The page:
Theresa May's newfound populism threatens to alienate business from politics

EDITOR'S BLOG: The rhetoric from Birmingham has put a cat among the UK Plc pigeons.

by Matthew Gwyther

It’s less than ten days ago that I wrote about the anxiety business is currently feeling about its relationship with HM Government. And that was sparked merely by the largely symbolic closing of David Cameron’s Business Advisory Group. Since the Brexit vote and the arrival of the new occupants of Downing Street things have taken a more negative tone. What was an anxiety has now morphed into a very real alarm.

The speeches at the Tory party conference this week felt like government is opening up with both barrels on the role of business in our society. Business was portrayed as a threat and a menace to our national well-being. It neglects the homegrown population in favour of cheap recruits from abroad. It doesn’t spend enough on training. It dodges its taxes. It seeks to obfuscate and trick consumers with ‘deliberately complex pricing structures.’ (This was a tilt at the utilities and train companies that could have come from the Corbyn hymnbook and its songs of widespread re-nationalisation.) There was a necessity to ‘repair’ markets to make them fairer.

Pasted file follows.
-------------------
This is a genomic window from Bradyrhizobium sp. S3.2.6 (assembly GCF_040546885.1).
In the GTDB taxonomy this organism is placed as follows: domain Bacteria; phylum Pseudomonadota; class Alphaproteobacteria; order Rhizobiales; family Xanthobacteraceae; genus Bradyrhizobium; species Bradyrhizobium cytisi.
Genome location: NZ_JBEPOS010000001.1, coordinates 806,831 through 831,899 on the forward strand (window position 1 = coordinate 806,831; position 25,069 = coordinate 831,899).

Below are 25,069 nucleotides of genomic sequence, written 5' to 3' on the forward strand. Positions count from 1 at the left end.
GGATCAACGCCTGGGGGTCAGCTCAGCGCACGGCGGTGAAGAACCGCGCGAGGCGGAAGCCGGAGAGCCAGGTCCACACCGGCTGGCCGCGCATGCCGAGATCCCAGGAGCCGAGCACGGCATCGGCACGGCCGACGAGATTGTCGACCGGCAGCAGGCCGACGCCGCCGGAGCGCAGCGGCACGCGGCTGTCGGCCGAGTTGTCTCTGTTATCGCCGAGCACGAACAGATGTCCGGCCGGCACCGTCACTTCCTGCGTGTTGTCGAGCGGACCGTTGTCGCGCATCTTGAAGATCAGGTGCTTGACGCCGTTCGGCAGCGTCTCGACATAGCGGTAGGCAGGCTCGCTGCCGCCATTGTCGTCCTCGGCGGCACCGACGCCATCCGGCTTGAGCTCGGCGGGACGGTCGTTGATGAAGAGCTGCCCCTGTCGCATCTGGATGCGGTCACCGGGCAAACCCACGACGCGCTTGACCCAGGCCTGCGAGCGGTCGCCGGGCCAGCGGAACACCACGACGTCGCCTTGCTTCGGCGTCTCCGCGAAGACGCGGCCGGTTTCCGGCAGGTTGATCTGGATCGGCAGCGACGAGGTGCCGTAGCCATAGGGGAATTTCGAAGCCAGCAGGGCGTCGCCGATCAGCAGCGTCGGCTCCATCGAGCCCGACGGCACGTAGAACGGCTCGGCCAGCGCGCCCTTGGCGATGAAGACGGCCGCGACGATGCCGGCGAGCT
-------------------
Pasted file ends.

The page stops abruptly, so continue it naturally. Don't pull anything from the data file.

The prime minister's speech was a diatribe against ‘the powerful and the privileged’ and the liberal elite. There was a powerful warning that there will be ‘naming and shaming.’ Business feels this means them.

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